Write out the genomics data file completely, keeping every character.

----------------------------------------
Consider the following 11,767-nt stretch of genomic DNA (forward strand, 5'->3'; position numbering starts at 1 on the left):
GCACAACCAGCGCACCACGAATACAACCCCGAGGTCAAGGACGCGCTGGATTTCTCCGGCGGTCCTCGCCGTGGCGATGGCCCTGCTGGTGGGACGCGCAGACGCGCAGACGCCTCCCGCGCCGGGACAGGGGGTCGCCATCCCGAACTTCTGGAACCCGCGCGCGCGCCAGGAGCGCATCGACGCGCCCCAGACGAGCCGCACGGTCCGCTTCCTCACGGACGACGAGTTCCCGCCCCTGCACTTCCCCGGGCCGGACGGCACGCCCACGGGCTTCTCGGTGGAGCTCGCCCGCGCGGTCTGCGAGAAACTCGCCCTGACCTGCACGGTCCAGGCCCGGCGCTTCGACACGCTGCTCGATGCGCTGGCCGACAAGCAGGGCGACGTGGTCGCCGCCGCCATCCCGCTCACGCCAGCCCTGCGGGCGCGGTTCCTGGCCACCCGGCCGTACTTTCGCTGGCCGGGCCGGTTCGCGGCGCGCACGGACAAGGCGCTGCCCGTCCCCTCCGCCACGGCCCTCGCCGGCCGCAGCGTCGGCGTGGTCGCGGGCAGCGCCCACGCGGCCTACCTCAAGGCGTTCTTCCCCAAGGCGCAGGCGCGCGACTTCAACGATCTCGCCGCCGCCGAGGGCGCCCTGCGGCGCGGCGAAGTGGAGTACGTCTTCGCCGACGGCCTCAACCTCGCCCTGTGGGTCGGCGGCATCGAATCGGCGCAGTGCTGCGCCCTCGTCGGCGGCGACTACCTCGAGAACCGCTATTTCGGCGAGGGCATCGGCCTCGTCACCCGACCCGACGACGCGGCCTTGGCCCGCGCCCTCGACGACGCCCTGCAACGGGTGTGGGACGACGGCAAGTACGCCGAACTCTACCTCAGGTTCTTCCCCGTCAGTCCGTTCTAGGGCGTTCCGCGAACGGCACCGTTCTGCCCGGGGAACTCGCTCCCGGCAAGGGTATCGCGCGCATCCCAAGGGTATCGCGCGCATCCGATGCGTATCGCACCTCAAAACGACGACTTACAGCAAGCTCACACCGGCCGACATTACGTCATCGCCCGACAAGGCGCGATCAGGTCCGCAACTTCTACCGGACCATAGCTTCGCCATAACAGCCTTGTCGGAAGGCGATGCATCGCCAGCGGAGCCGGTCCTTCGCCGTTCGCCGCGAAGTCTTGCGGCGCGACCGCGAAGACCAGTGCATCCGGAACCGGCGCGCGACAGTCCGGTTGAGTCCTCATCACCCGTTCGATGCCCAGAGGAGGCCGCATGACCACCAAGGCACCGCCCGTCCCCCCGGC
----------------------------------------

Consider the following 11,767-nt stretch of genomic DNA (forward strand, 5'->3'; position numbering starts at 1 on the left):
GCACAACCAGCGCACCACGAATACAACCCCGAGGTCAAGGACGCGCTGGATTTCTCCGGCGGTCCTCGCCGTGGCGATGGCCCTGCTGGTGGGACGCGCAGACGCGCAGACGCCTCCCGCGCCGGGACAGGGGGTCGCCATCCCGAACTTCTGGAACCCGCGCGCGCGCCAGGAGCGCATCGACGCGCCCCAGACGAGCCGCACGGTCCGCTTCCTCACGGACGACGAGTTCCCGCCCCTGCACTTCCCCGGGCCGGACGGCACGCCCACGGGCTTCTCGGTGGAGCTCGCCCGCGCGGTCTGCGAGAAACTCGCCCTGACCTGCACGGTCCAGGCCCGGCGCTTCGACACGCTGCTCGATGCGCTGGCCGACAAGCAGGGCGACGTGGTCGCCGCCGCCATCCCGCTCACGCCAGCCCTGCGGGCGCGGTTCCTGGCCACCCGGCCGTACTTTCGCTGGCCGGGCCGGTTCGCGGCGCGCACGGACAAGGCGCTGCCCGTCCCCTCCGCCACGGCCCTCGCCGGCCGCAGCGTCGGCGTGGTCGCGGGCAGCGCCCACGCGGCCTACCTCAAGGCGTTCTTCCCCAAGGCGCAGGCGCGCGACTTCAACGATCTCGCCGCCGCCGAGGGCGCCCTGCGGCGCGGCGAAGTGGAGTACGTCTTCGCCGACGGCCTCAACCTCGCCCTGTGGGTCGGCGGCATCGAATCGGCGCAGTGCTGCGCCCTCGTCGGCGGCGACTACCTCGAGAACCGCTATTTCGGCGAGGGCATCGGCCTCGTCACCCGACCCGACGACGCGGCCTTGGCCCGCGCCCTCGACGACGCCCTGCAACGGGTGTGGGACGACGGCAAGTACGCCGAACTCTACCTCAGGTTCTTCCCCGTCAGTCCGTTCTAGGGCGTTCCGCGAACGGCACCGTTCTGCCCGGGGAACTCGCTCCCGGCAAGGGTATCGCGCGCATCCCAAGGGTATCGCGCGCATCCGATGCGTATCGCACCTCAAAACGACGACTTACAGCAAGCTCACACCGGCCGACATTACGTCATCGCCCGACAAGGCGCGATCAGGTCCGCAACTTCTACCGGACCATAGCTTCGCCATAACAGCCTTGTCGGAAGGCGATGCATCGCCAGCGGAGCCGGTCCTTCGCCGTTCGCCGCGAAGTCTTGCGGCGCGACCGCGAAGACCAGTGCATCCGGAACCGGCGCGCGACAGTCCGGTTGAGTCCTCATCACCCGTTCGATGCCCAGAGGAGGCCGCATGACCACCAAGGCACCGCCCGTCCCCCCGGC